“And what may be the effect of so striking an example of impotency in the Government, on its general authority?
“Because finally, “the equal right of every citizen to the free exercise of his religion according to the dictates of conscience” is held by the same tenure with all his other rights. If we recur to its origin, it is equally the gift of nature; if we weigh its importance, it cannot be less dear to us; if we consider the “Declaration of those rights which pertain to the good people of Virginia, as the basis and foundation of government,” it is enumerated with equal solemnity, or rather studied emphasis. [Often misquoted as “Religion is the basis and foundation of government.”]
“We the Subscribers say, that the General Assembly of this Commonwealth have no such authority: And that no effort may be omitted on our part against so dangerous an usurpation, we oppose to it, this remonstrance; earnestly praying, as we are in duty bound, that the Supreme Lawgiver of the Universe, by illuminating those to whom it is addressed, may on the one hand, turn their Councils from every act which would affront his holy prerogative, or violate the trust committed to them: and on the other, guide them into every measure which may be worthy of his [blessing, may re]dound to their own praise, and may establish more firmly the liberties, the prosperity and the happiness of the Commonwealth.“
-James Madison, “Memorial and Remonstrance Against Religious Assessments” (1785), opposing a “Bill establishing a provision for Teachers of the Christian Religion”.
“Your prayers for my present and future felicity are received with gratitude; and I sincerely wish, Gentlemen, that you may in your social and individual capacities taste those blessings, which a gracious God bestows upon the righteous.”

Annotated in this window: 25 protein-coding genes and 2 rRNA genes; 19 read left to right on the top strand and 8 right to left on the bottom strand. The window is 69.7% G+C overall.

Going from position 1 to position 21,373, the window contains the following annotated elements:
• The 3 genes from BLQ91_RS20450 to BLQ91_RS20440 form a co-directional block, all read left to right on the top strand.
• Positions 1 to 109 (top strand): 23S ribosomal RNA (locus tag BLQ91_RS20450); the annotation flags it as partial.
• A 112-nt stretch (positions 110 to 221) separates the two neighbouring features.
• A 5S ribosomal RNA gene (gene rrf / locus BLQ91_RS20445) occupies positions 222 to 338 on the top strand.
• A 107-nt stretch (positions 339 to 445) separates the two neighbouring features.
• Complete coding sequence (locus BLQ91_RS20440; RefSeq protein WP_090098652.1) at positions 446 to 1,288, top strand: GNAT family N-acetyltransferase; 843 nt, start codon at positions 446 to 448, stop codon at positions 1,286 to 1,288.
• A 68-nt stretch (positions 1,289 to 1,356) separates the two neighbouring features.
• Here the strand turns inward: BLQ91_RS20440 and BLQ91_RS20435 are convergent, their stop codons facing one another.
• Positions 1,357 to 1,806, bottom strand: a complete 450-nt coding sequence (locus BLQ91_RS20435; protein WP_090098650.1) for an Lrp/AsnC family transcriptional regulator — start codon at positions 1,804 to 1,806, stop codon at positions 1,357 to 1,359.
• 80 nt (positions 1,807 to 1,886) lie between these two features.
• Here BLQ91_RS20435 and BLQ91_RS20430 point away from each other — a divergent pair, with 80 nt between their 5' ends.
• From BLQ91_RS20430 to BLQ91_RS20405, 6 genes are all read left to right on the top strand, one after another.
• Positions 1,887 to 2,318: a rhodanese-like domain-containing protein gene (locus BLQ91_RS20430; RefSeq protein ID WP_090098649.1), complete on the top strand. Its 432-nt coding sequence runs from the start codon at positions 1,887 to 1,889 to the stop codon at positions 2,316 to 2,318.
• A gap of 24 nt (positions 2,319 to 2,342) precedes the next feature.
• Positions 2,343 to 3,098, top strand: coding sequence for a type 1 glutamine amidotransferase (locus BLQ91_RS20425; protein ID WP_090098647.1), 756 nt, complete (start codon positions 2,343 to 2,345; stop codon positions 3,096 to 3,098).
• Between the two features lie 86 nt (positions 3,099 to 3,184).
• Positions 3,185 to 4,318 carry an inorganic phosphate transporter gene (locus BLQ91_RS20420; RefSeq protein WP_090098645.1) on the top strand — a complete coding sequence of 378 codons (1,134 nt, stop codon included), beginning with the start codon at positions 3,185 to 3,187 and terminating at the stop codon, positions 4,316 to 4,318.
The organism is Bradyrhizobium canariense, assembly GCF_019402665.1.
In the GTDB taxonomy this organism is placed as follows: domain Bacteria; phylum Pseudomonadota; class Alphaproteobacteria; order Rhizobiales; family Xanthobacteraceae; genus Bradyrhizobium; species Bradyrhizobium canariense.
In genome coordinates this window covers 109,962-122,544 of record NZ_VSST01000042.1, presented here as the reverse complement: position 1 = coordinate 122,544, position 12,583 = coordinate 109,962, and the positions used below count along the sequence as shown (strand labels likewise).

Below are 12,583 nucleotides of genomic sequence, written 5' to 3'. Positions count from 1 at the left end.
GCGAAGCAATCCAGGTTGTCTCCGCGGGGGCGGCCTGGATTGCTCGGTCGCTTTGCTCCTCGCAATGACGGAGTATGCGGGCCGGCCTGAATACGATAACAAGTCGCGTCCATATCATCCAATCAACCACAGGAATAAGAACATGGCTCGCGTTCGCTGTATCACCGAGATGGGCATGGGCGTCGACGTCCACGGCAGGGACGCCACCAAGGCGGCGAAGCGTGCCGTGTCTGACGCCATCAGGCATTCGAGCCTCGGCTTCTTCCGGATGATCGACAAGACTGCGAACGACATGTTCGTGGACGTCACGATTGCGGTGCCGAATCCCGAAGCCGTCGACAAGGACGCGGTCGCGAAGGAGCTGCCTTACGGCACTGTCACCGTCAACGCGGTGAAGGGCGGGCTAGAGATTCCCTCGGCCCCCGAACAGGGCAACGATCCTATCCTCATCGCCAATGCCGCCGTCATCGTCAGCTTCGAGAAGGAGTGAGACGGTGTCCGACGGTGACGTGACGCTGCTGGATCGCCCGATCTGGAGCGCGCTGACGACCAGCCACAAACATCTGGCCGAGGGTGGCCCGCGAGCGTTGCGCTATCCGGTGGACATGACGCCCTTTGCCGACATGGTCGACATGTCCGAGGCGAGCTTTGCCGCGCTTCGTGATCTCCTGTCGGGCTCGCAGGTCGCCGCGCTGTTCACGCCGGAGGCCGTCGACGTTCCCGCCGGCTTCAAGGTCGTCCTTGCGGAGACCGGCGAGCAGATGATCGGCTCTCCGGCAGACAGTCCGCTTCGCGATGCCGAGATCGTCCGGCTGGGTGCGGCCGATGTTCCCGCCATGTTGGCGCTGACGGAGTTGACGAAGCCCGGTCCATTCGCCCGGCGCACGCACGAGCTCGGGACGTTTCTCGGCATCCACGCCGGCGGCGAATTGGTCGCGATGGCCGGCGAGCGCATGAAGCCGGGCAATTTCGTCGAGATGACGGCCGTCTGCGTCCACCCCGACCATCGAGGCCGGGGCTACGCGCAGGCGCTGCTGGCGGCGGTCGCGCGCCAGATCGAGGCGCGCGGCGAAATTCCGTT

-George Washington, Letter to the the members of The New Church in Baltimore (22 January 1793), published in The Writings Of George Washington (1835) by Jared Sparks, p. 201.
-George Washington, Farewell Address.
-John Adams, Letter to Thomas Jefferson (23 January 1825), published in Letters: The Complete Correspondence Between Thomas Jefferson and Abigail and John Adams (UNC Press, 1988), p. 607.
-Benjamin Franklin, As quoted in Benjamin Franklin: An Exploration of a Life of Science and Service (1938) by Carl Van Doren, p. 777.
-Samuel Adams, The Rights of the Colonists (1772).
-Thomas Jefferson, Draft Constitution for Virginia (June 1776).
-William Penn, Declaration of Rights.
-Thomas Jefferson, Notes on Religion (October 1776), published in The Works of Thomas Jefferson in Twelve Volumes, Federal Edition, Paul Leicester Ford, ed., New York: G. P. Putnam’s Sons, 1904, Vol. 2, p. 256.
This is by no means an exhaustive list of quotes available from the Founders expressing similar sentiments. Not convinced yet? Or perhaps you would like to see more for reference and study. Here are some more quotes from Thomas Jefferson:
“Locke denies toleration to those who entertain opinions contrary to those moral rules necessary for the preservation of society; as for instance, that faith is not to be kept with those of another persuasion, … that dominion is founded in grace, or who will not own & teach the duty of tolerating all men in matters of religion, or who deny the existence of a god (it was a great thing to go so far—as he himself says of the parliament who framed the act of toleration … He says ‘neither Pagan nor Mahomedan nor Jew ought to be excluded from the civil rights of the Commonwealth because of his religion.’ Shall we suffer a Pagan to deal with us and not suffer him to pray to his god? Why have Christians been distinguished above all people who have ever lived, for persecutions? Is it because it is the genius of their religion? No, its genius is the reverse. It is the refusing toleration to those of a different opinion which has produced all the bustles and wars on account of religion. It was the misfortune of mankind that during the darker centuries the Christian priests following their ambition and avarice combining with the magistrate to divide the spoils of the people, could establish the notion that schismatics might be ousted of their possessions & destroyed. This notion we have not yet cleared ourselves from.”